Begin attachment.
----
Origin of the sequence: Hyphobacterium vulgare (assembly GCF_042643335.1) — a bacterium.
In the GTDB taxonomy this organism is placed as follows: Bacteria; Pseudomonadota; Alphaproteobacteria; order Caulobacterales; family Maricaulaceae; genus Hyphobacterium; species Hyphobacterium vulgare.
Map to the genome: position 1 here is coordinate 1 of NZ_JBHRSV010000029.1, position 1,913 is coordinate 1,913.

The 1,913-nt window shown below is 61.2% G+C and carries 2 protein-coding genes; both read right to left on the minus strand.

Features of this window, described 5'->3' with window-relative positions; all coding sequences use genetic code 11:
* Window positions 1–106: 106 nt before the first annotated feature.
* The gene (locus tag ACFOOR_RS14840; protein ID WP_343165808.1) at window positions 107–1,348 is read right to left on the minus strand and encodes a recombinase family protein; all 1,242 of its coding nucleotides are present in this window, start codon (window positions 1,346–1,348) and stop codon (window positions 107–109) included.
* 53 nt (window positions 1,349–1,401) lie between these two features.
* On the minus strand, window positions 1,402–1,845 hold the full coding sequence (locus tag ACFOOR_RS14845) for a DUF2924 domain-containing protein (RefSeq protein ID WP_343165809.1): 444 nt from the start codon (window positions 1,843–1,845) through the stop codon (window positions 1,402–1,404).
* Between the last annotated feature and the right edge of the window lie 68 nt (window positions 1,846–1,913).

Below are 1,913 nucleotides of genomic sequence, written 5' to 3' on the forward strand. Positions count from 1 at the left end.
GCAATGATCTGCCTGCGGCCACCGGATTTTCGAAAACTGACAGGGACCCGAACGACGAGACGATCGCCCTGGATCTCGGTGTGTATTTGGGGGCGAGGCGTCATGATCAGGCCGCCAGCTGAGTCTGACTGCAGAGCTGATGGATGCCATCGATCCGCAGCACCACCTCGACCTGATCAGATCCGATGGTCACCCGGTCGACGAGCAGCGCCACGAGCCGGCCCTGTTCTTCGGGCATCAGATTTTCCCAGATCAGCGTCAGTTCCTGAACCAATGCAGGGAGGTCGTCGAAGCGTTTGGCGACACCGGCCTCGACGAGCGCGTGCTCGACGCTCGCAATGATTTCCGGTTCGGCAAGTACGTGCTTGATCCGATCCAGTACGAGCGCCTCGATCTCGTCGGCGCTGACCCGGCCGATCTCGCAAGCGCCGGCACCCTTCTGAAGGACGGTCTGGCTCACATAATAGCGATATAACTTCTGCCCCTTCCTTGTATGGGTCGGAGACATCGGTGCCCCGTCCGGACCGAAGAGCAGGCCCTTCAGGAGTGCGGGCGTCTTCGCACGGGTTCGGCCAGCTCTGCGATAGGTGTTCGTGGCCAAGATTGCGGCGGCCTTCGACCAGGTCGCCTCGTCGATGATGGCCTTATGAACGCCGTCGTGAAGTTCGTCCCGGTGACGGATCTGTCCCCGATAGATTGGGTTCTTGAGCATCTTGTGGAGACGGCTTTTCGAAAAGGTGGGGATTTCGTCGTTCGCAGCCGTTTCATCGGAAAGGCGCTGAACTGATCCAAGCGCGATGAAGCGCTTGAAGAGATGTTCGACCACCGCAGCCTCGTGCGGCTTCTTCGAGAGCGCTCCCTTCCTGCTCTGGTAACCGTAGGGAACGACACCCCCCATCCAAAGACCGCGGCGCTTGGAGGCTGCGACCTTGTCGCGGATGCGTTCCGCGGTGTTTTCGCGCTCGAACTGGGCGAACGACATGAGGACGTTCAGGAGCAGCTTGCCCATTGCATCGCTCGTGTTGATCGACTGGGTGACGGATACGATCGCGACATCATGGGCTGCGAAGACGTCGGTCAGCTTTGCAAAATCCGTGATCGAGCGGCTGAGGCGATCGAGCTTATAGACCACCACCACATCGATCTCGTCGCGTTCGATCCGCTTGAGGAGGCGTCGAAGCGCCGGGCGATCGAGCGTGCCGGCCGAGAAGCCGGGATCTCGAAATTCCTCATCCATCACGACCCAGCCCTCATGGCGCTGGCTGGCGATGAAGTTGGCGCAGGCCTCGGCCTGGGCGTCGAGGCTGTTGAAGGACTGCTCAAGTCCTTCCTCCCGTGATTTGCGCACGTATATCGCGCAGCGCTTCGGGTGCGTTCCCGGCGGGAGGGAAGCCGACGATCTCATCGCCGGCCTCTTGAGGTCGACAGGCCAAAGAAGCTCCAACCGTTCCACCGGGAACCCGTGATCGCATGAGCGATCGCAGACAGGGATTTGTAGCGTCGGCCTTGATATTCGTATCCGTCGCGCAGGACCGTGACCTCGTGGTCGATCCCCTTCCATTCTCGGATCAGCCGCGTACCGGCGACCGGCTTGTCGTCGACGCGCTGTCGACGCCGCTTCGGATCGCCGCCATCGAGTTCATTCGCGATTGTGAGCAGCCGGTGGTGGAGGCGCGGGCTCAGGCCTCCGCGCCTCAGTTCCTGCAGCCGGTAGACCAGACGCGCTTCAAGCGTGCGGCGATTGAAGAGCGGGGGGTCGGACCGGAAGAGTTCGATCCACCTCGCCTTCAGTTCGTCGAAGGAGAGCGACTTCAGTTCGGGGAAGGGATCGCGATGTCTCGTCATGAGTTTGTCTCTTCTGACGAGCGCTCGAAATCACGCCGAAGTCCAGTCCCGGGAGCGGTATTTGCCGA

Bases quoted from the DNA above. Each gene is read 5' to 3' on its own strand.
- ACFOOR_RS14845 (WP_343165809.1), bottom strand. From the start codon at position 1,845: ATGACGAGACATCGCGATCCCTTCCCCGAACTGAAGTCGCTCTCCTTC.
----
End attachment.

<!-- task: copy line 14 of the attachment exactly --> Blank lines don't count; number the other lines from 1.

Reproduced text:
- ACFOOR_RS14845 (WP_343165809.1), bottom strand. From the start codon at position 1,845: ATGACGAGACATCGCGATCCCTTCCCCGAACTGAAGTCGCTCTCCTTC.